Posts Tagged ‘ramps’

The DC Blog Post or, Finding Yourself and Redefining Success After Your Parent Seeks Protection from Creditors

September 16, 2017

Like a healthily scuffed Lynx arcing across a sunny SoCal sky following an AVE post-bail heaving, the erstwhile DC Shoe Co USA is in transition. Gone are Street Leaguers Nyjah Huston, Mikey Taylor, Felipe Ortiz and Chris Cole, on whose backs DC once sought to build a contest-circuit machine to rival the likes of Nike and Adidas. The flag logo that once represented the action-sporting nation DC once aimed to forge — a more perfect union of skateboarders, BMX bicylclists, motorcross motorcyclers, surf-riders and assorted well-wishers. It’s a smaller tent now, refocused on that seven-pointed star and the normal/extra-boldface/bold typeface pattern that crowded an older generation’s heads with highly motivational and semi-coherent calls to action.

It’s been a long time for DC in skateboarding’s lonely wilderness of what is not so cool, a foggy landscape of mall stores, mail-order warehouses and board shorts with flames on the side. Few find their way to the other side. Like Es shoes, DC remained in thrall to the tech shoe’s hoary bulk as Nike found its simpler, streamlined toehold in the Dunk and set about directing the conversation in the post-9/11 years. DC gained its own corporate firepower following its roll-up by surf log manufacturer Quiksilver, and outfitting Rob Dyrdek and other lords of MTV reality provided cushion enough for DC to maintain its industry position through the vulc-sole wars of attrition, if not necessarily retaining space on shop walls. A succession of designers proceeded to bastardize the Lynx into steadily less-recognizable forms, Euro SuperTour jerseys mouldered away somewhere, and Danny Way and Colin McKay didn’t show for the Plan B vid. But, DC shoes still was there.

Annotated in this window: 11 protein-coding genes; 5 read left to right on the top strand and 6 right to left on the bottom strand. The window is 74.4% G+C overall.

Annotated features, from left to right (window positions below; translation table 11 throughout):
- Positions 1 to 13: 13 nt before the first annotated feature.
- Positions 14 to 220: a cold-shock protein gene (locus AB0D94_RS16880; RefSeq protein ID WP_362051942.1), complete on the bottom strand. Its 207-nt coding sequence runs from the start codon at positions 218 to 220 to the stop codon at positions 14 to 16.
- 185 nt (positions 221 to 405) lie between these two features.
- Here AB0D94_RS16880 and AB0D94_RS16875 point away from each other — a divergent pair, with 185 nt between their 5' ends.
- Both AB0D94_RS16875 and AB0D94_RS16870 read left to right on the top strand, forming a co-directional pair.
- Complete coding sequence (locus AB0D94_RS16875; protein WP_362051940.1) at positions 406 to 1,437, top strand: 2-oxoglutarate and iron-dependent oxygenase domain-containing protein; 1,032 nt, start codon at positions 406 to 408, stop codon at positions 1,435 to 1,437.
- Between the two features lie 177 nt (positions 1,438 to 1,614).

For skateboarders of a certain age it’s odd to think of DC, which did so much to shift skate shoes from relatively simplistic Vans and Jims toward sportier stylings and techish accoutrements in the late 1990s, as a legacy act. But here we are: The seeds of DC’s attempted return to its late 90s/early 00s vitality were sown by the retro-minded Pennsylvanians behind the Sabotage vids and #skateshoewars, copping online vintage Lynxes, Kalises and various others as they simultaneously reclaimed Love Park from the authorities. Unlike Alien Workshop, DC recognized a new generation preparing to don swishy pants and opened its East Coast flow spigots, and now spot-searching Droors-endorser John Shanahan helps DC find a path after long years of wandering.